September 29, 2016
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Gil Scott-Heron Laid To Rest

HARLEM - Popular spoken word poet, musician and Gilbert “Gil” Scott-Heron, who was born to a Jamaican father in Chicago 62 years ago, was laid to rest following a viewing at the Harlem Riverside Church in New York City

Scott-Heron, most well-known for his composition, “The Revolution Will Not Be Televised,” was born in Chicago, Illinois, to Jamaican soccer player, and Bobbie Scott-Heron, who sang with the New York Oratorio Society.

 

His father became the first black athlete to play for Glasgow Celtic Football Club in Scotland but his parents separated when he was two and Gil was sent to live with his maternal grandmother, Lillie Scott, in Jackson, Tennessee.

When Scott-Heron was 12 years old, his grandmother died and he moved with his mother to The Bronx in New York City, where he enrolled in DeWitt Clinton High School.

He later transferred to The Fieldston School after one of his teachers, a Fieldston graduate, showed one of his writings to the head of the English department at Fieldston and he was granted a full scholarship.

Scott-Heron attended Lincoln University in Pennsylvania, as it was the college chosen by his biggest influence Langston Hughes. It was here that Scott-Heron met Brian Jackson with whom he formed the band, Black & Blues. After about two years at Lincoln, Scott-Heron took a year off to write the novels, “The Vulture,” and “The Nigger Factory.”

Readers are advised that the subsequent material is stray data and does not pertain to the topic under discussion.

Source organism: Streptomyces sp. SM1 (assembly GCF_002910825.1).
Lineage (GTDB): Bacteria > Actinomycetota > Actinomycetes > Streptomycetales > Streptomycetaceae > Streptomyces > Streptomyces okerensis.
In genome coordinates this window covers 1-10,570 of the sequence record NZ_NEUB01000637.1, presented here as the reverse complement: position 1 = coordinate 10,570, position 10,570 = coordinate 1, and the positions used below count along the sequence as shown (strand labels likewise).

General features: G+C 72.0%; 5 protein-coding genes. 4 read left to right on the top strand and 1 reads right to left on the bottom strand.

The Last Poets performed at Lincoln in 1969 and Abiodun Oyewole of the Harlem group said Scott-Heron asked him after the performance, “Listen, can I start a group like you guys?”

Scott-Heron returned to New York City, settling in Chelsea, Manhattan. The Vulture was published in 1970 and well received. Although Scott-Heron never received his undergraduate degree, he received a Master’s degree in Creative Writing in 1972 from Johns Hopkins University. His 1972 dissertation was titled Circle of stone.

Scott-Heron’s recording work has received much critical acclaim and his poetic style has been influential upon every generation of hip hop since his popularity began. In addition to being widely considered an influence in today’s music, he remained active until his death, and in 2010 released his first new album in 16 years, entitled “I’m New Here.”

Scott-Heron died on the afternoon of May 27, 2011, at St. Luke’s Hospital, New York City, after becoming ill upon returning from a European trip.

 


STORY TAGS: Gilbert \"Gil\" Scott-Heron , Jamaica , Harlem Riverside Church , The Revolution Will Not Be TelevisedBlack News, African American News, Minority News, Civil Rights News, Discrimination, Racism, Racial Equality, Bias, Equality, Afro American News

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